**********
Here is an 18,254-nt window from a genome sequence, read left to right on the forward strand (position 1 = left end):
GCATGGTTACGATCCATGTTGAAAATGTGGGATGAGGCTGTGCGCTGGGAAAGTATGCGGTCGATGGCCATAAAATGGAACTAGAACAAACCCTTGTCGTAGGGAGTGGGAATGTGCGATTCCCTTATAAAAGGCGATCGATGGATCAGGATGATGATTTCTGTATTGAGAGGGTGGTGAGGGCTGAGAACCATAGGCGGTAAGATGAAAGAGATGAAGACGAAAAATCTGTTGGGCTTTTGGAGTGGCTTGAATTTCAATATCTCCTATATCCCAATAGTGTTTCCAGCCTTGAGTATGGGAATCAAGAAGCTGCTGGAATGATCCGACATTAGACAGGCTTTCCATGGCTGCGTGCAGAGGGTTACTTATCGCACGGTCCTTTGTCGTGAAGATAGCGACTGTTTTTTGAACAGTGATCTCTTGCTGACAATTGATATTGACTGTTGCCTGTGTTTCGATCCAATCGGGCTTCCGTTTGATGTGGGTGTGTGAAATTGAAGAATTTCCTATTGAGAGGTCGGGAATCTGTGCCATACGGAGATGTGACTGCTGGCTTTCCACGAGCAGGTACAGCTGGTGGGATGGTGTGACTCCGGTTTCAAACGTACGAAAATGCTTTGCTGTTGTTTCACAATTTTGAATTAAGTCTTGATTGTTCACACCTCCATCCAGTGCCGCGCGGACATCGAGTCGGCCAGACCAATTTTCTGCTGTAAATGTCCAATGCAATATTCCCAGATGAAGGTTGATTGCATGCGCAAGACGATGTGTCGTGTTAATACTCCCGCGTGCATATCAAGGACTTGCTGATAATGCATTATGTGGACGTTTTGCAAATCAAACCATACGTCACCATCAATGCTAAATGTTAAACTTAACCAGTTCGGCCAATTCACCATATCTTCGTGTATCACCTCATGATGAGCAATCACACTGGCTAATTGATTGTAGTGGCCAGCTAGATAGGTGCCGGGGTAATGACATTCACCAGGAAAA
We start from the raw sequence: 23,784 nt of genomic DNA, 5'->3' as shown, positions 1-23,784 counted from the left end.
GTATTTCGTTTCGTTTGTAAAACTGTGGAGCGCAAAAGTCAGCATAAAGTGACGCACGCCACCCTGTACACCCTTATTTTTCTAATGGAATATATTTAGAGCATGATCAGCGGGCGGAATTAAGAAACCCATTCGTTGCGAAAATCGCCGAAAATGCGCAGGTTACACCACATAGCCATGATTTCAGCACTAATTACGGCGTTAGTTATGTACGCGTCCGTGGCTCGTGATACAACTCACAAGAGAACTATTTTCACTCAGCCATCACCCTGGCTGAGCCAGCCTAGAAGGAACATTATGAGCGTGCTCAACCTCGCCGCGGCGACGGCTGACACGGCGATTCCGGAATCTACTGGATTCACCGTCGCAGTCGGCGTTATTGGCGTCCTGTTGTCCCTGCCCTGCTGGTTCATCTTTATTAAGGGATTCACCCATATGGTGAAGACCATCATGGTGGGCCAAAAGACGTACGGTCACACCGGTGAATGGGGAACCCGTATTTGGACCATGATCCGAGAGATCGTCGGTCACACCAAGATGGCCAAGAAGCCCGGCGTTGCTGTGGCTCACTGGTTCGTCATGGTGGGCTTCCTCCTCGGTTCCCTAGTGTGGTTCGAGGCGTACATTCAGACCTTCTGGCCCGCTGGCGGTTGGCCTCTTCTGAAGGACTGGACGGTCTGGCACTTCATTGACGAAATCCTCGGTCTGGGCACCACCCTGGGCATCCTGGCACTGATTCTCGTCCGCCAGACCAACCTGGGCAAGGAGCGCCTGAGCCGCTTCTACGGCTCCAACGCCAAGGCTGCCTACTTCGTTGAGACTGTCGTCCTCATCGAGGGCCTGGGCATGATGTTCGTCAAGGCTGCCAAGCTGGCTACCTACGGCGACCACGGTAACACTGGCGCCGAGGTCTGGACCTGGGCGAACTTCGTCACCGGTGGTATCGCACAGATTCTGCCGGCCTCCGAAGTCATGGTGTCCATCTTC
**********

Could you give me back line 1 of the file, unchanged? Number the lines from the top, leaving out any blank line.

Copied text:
Here is an 18,254-nt window from a genome sequence, read left to right on the forward strand (position 1 = left end):